west brom g
another way to do it drop your jab hand and make, tuck your shoulder into your chin, this will cause your opponent jab you he will miss and create you an opening for the over right
closing the gap with the jab
5’9 about 150 with a pretty good reach,but i cant land my jab without taking punishment.. neither it falls short ,or im taking a jab to the face. IM ALSO trying to ASSOCIATe FEINTs. how can i set up the jab with my footwork?please help i need to utilize my jab more, i have good combos but im rushing in to close the gaps…thanks for the advise with the title fast feet 🙂 also while hitting mittt ,i instead get off balance when throwing the 1-2-1-2…
@Ricky – Have you learned the step in jab? Stand 2 inches outside your opponent’s reach and take a SMALL step in as you throw the jab. Also try working the double jab (taking 2 steps in) to really close the gap. To throw the 1-2-1-2 without losing balance, make sure you’re not leaning forward. It helps to shadowbox more to improve your balance. You’ll know if you’re leaning forward when it takes you forever to pull your punches back.
Getting speed in a double-jab
I’m currently unable to deliver two jabs quickly without them lacking power. When I do, they are too slow and would easily be countered in a sparring session. How do I get some speed into this type of punch without compromising power? Thanks.
take a smaller step. and instead of focusing on shooting your arm out, work on stepping forward an inch. use that step to power your jab instead of your arm muscle.
Thanks for the reply. I’ll try that. Excellent site by the way.
You’re welcome and thank you!
when i throw a jab do i throw it with my hips as well as other punches?
No you don’t. Keep your hips still. The jab is arm only and power is added only by stepping forward or slightly dropping the hips. Some guys will reach forward but I don’t recommend that.
you dont recommend reaching forward due to falling off balance, and do i twist my upper body at all?
Don’t twist your upper body. Leave it still and extend your front arm to jab. The jab is not a power punch.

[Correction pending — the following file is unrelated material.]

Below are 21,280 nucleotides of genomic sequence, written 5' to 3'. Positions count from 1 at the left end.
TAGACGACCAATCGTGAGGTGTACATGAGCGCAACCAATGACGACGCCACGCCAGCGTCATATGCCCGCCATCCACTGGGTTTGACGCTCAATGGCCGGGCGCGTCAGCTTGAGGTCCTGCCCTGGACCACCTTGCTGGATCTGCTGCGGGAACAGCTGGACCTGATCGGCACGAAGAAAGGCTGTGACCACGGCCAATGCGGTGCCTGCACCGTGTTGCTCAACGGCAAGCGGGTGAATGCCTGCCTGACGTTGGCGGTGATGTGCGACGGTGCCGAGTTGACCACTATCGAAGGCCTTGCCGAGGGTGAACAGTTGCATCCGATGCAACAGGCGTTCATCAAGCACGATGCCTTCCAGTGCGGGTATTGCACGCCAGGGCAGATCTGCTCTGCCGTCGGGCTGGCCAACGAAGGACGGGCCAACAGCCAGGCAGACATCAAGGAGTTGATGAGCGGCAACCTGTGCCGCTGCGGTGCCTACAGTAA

I know oscara de la hoya has a great jab. is he a good example on how to throw a proper jab?
Yes he is.
so a jab is not usually intended for power but rather to find your range, keep them off, set them up or even to distract them like when you recommend to throw for example cross, left hook, light left hook, cross. or am i mistaken sir?
Exactly, a jab CAN have power but it’s main purpose is not for power. You can throw whatever combo you want but usually the jab comes first.
My power hand is my right but I’m much more comfortable in a southpaw stance this helps my jab but I often find my left cross countered any tips on if I should try orthodox ?
If you have problems keeping your chin down while you punch, check out this strap that you bite down on during your training http://www.fightlabgear.com It really works!
This is a great site, thank you for giving your knowledge to the internet community;-)
What is your take on turning the lead foot in while throwing the jab? I have seen people doing this, but to me it seems to be too complicated movement if you have to do step forward as well. Also your balance is affected because you are only on your toe tips when turning the lead foot. But please tell me you perspective.
I absolutely do not recommend turning the lead foot. It turns the punch into a left cross and that is not a jab at all. Jabs have forward momentum if anything, never any turn or pivots. Also if you pivot the front foot, you slow down your jab and your double-jab, and you might also inadvertently delay the speed at which your right hand comes out. If you need more power on the jab, work on your snapping technique.